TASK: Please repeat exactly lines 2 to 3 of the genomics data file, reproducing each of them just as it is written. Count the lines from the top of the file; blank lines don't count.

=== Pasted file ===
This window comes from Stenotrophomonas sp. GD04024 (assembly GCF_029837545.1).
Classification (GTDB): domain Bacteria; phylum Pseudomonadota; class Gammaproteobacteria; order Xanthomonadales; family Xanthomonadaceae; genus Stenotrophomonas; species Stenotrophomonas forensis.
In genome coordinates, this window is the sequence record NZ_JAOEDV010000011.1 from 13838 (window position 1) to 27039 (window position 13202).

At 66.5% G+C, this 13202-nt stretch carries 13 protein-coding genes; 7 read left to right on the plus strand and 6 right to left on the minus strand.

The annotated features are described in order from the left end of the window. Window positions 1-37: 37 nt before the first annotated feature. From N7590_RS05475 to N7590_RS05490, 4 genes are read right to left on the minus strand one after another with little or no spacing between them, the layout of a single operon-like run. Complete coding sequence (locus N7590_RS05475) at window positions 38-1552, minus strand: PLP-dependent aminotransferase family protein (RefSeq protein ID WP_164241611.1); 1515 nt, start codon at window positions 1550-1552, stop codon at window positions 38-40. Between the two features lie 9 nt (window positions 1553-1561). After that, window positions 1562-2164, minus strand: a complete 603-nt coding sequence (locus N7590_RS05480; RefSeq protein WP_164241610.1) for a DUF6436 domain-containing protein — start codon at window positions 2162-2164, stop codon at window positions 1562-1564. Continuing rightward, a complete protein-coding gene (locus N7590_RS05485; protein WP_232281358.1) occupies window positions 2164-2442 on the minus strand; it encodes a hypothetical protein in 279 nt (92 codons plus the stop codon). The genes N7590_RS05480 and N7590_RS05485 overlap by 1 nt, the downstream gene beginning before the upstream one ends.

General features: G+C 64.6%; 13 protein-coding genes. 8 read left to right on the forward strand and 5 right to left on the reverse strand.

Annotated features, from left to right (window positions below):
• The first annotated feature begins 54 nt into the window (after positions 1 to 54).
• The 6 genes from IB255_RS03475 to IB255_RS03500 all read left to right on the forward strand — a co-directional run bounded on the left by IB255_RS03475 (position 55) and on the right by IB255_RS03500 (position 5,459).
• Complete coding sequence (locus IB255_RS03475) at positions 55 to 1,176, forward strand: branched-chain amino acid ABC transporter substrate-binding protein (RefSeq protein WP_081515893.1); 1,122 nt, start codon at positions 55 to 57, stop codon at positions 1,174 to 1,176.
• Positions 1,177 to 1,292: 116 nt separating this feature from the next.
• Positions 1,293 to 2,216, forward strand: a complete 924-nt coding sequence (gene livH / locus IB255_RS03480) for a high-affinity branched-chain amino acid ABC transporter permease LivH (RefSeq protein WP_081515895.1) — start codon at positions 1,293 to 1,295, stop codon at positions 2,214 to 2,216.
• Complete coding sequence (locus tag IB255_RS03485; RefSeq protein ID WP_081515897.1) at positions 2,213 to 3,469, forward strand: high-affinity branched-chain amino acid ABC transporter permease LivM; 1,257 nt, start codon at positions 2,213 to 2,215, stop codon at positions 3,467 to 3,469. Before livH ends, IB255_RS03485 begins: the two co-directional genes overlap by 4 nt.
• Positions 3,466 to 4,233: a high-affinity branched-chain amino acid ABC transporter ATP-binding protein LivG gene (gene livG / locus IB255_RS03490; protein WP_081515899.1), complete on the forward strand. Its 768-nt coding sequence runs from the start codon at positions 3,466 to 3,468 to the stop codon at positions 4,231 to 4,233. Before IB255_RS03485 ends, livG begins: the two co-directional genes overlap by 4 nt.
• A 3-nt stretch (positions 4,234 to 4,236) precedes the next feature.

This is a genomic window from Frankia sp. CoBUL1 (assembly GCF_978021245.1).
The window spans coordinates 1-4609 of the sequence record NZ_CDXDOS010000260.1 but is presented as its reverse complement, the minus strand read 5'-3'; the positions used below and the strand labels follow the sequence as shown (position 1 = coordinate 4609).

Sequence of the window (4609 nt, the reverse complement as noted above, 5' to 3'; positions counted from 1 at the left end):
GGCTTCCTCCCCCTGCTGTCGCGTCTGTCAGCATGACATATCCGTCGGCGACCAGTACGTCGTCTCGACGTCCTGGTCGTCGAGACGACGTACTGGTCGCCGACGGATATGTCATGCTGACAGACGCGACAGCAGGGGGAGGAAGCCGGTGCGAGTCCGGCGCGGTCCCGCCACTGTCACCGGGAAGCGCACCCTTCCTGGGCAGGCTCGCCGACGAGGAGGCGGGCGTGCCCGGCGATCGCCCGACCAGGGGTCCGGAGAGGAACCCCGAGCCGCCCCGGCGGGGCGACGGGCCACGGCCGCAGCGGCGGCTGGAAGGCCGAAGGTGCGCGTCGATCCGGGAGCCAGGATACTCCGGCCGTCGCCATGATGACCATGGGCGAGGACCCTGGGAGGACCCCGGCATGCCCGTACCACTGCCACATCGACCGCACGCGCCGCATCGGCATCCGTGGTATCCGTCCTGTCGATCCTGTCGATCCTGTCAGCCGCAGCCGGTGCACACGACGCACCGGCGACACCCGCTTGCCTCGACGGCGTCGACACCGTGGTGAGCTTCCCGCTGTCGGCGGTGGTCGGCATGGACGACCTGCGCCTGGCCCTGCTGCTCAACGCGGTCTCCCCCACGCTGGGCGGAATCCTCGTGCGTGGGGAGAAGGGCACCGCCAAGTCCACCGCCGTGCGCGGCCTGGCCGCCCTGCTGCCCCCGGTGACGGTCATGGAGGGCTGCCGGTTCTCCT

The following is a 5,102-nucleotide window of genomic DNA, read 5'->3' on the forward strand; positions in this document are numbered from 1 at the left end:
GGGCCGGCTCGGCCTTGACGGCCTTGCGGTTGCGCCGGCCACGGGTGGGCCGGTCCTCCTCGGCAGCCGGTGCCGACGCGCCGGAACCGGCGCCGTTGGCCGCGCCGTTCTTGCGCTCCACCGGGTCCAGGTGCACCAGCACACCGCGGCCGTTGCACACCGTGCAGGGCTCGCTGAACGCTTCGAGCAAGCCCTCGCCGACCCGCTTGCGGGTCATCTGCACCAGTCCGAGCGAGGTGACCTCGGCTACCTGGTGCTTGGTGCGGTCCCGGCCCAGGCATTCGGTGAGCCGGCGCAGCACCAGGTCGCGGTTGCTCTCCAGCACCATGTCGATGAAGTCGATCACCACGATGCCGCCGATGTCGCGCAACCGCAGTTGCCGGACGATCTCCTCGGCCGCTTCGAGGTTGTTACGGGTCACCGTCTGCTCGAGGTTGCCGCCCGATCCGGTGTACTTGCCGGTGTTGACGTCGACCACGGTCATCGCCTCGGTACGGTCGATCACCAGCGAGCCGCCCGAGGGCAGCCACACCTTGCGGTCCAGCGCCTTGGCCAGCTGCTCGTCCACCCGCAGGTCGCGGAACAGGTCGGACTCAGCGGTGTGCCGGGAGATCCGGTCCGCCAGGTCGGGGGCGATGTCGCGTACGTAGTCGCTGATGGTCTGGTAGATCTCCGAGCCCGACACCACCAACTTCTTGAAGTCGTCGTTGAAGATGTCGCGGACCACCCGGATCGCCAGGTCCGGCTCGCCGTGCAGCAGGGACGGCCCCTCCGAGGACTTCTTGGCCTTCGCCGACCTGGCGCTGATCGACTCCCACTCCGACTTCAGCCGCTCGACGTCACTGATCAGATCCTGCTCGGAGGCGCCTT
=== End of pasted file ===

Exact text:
Classification (GTDB): domain Bacteria; phylum Pseudomonadota; class Gammaproteobacteria; order Xanthomonadales; family Xanthomonadaceae; genus Stenotrophomonas; species Stenotrophomonas forensis.
In genome coordinates, this window is the sequence record NZ_JAOEDV010000011.1 from 13838 (window position 1) to 27039 (window position 13202).